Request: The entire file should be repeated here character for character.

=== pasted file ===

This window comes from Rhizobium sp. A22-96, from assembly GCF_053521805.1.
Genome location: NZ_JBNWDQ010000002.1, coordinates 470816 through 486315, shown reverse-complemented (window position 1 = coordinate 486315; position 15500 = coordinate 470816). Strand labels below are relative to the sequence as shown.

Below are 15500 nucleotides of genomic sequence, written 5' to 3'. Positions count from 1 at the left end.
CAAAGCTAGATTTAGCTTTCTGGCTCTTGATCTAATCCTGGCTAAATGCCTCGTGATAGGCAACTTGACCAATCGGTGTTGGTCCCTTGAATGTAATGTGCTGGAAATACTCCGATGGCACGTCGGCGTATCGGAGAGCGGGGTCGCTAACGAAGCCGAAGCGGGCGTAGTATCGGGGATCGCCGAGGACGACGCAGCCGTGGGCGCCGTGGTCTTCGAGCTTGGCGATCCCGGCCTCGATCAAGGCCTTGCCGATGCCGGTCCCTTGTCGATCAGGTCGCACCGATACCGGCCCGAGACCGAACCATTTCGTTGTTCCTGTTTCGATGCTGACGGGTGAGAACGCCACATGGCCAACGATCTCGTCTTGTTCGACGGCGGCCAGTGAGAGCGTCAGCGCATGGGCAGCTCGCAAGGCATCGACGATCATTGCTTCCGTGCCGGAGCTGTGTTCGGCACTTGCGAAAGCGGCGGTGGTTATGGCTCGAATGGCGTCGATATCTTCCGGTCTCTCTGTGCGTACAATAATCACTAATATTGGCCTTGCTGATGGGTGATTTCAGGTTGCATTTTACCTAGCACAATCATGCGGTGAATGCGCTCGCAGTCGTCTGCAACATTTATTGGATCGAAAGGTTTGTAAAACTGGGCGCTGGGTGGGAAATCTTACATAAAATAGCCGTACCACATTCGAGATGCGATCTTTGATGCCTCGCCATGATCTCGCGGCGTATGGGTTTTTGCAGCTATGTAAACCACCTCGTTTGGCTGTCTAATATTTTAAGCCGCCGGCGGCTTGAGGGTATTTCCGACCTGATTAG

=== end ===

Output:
This window comes from Rhizobium sp. A22-96, from assembly GCF_053521805.1.
Genome location: NZ_JBNWDQ010000002.1, coordinates 470816 through 486315, shown reverse-complemented (window position 1 = coordinate 486315; position 15500 = coordinate 470816). Strand labels below are relative to the sequence as shown.

Below are 15500 nucleotides of genomic sequence, written 5' to 3'. Positions count from 1 at the left end.
CAAAGCTAGATTTAGCTTTCTGGCTCTTGATCTAATCCTGGCTAAATGCCTCGTGATAGGCAACTTGACCAATCGGTGTTGGTCCCTTGAATGTAATGTGCTGGAAATACTCCGATGGCACGTCGGCGTATCGGAGAGCGGGGTCGCTAACGAAGCCGAAGCGGGCGTAGTATCGGGGATCGCCGAGGACGACGCAGCCGTGGGCGCCGTGGTCTTCGAGCTTGGCGATCCCGGCCTCGATCAAGGCCTTGCCGATGCCGGTCCCTTGTCGATCAGGTCGCACCGATACCGGCCCGAGACCGAACCATTTCGTTGTTCCTGTTTCGATGCTGACGGGTGAGAACGCCACATGGCCAACGATCTCGTCTTGTTCGACGGCGGCCAGTGAGAGCGTCAGCGCATGGGCAGCTCGCAAGGCATCGACGATCATTGCTTCCGTGCCGGAGCTGTGTTCGGCACTTGCGAAAGCGGCGGTGGTTATGGCTCGAATGGCGTCGATATCTTCCGGTCTCTCTGTGCGTACAATAATCACTAATATTGGCCTTGCTGATGGGTGATTTCAGGTTGCATTTTACCTAGCACAATCATGCGGTGAATGCGCTCGCAGTCGTCTGCAACATTTATTGGATCGAAAGGTTTGTAAAACTGGGCGCTGGGTGGGAAATCTTACATAAAATAGCCGTACCACATTCGAGATGCGATCTTTGATGCCTCGCCATGATCTCGCGGCGTATGGGTTTTTGCAGCTATGTAAACCACCTCGTTTGGCTGTCTAATATTTTAAGCCGCCGGCGGCTTGAGGGTATTTCCGACCTGATTAG